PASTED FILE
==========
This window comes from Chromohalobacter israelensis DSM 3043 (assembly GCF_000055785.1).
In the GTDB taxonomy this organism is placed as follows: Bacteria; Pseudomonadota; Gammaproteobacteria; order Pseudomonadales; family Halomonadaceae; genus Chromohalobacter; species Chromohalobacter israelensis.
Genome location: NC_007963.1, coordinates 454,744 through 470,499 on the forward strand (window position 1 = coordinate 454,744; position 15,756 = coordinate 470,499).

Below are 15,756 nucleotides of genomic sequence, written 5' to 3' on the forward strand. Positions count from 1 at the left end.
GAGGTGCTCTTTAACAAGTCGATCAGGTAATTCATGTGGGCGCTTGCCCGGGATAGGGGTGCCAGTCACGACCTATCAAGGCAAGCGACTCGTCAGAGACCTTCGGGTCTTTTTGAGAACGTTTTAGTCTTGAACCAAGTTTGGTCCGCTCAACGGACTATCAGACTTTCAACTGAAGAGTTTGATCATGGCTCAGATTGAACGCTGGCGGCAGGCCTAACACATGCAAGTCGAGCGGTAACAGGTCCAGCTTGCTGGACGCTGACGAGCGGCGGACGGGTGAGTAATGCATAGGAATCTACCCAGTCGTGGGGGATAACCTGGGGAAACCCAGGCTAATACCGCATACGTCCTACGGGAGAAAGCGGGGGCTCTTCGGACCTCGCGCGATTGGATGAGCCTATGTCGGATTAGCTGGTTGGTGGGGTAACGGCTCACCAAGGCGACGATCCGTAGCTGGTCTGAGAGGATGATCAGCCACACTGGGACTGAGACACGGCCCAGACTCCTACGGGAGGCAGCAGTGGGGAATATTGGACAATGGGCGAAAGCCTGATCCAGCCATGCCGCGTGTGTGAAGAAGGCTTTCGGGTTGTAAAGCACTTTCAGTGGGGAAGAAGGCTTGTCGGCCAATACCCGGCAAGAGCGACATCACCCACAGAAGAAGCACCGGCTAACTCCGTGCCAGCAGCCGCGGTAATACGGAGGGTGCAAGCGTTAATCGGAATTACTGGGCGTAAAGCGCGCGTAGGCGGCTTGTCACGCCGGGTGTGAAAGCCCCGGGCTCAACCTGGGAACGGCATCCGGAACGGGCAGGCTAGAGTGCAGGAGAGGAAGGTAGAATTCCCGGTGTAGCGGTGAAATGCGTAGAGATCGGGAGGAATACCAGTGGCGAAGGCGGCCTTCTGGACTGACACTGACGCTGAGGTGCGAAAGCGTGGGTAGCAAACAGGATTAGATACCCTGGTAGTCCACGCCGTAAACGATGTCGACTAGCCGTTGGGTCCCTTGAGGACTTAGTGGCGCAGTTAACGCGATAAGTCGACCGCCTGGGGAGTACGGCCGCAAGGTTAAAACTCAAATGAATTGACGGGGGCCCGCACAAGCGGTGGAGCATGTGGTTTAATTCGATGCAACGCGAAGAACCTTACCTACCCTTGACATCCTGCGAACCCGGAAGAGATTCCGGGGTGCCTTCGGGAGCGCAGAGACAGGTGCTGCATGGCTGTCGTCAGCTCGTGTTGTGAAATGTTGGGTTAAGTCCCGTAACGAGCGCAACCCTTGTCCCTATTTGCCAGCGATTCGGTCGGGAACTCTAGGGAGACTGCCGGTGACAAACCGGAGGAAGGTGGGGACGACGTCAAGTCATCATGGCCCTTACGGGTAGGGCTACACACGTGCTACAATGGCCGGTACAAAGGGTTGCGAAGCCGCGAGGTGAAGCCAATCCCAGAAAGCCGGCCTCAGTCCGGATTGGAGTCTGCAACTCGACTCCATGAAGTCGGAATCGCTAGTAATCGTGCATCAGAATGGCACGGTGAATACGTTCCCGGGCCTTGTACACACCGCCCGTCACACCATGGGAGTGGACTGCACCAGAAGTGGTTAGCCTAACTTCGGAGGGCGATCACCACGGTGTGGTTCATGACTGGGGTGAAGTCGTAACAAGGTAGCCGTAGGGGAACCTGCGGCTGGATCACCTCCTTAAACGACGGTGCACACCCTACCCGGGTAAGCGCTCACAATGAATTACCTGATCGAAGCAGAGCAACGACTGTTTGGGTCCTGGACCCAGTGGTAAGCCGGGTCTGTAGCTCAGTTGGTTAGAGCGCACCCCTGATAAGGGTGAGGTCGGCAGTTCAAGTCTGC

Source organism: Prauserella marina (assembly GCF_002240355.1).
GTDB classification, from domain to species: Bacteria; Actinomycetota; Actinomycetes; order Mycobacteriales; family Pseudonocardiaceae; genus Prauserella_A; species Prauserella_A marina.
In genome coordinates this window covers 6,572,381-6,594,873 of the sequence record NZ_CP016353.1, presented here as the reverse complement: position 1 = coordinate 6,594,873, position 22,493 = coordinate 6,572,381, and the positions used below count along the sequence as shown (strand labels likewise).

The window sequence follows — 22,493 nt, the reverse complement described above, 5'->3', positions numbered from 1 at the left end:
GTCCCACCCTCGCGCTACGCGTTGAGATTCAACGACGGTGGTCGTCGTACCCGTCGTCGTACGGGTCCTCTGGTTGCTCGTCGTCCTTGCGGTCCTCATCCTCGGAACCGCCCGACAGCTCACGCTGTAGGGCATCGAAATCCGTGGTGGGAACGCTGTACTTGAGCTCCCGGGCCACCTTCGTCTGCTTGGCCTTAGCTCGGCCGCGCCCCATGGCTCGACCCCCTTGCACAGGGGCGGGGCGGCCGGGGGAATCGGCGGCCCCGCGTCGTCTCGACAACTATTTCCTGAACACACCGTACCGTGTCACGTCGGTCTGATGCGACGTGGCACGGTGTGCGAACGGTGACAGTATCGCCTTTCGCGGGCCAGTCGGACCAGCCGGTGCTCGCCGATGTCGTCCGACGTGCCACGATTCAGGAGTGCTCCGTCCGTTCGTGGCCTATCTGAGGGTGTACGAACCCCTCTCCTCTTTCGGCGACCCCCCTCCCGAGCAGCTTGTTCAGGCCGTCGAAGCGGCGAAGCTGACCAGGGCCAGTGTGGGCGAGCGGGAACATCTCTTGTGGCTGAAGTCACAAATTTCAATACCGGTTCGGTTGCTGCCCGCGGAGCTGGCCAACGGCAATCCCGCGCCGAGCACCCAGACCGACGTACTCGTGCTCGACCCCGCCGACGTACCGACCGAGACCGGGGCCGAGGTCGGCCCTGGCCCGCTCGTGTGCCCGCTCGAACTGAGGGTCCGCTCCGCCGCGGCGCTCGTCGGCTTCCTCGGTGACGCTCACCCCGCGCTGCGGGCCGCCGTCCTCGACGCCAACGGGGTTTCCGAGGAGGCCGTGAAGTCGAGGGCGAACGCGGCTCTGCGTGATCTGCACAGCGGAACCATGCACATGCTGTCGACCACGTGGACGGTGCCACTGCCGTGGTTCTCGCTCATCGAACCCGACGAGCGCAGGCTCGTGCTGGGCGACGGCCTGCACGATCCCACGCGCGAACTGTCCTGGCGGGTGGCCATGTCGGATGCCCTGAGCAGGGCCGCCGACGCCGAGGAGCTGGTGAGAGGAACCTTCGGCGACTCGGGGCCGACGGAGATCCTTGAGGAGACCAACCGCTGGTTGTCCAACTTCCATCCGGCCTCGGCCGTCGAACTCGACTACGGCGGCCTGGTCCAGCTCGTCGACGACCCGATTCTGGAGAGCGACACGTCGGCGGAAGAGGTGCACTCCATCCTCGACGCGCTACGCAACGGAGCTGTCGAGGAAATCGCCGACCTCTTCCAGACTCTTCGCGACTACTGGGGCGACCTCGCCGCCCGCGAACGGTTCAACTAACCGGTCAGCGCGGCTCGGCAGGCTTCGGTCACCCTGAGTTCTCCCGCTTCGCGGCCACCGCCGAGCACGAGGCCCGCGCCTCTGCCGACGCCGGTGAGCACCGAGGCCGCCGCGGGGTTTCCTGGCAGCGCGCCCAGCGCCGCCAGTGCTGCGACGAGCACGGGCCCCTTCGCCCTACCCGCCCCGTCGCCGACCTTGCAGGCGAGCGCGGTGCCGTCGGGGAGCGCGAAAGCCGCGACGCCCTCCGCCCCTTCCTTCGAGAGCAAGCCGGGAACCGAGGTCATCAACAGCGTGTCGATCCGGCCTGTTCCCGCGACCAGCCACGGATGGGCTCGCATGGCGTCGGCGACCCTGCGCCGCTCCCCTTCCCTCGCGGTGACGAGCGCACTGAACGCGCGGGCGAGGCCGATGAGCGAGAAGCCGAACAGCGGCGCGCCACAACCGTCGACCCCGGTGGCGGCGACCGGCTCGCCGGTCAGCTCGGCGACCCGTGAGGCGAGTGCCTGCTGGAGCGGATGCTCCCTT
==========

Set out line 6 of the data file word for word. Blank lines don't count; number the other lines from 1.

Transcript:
Source organism: Prauserella marina (assembly GCF_002240355.1).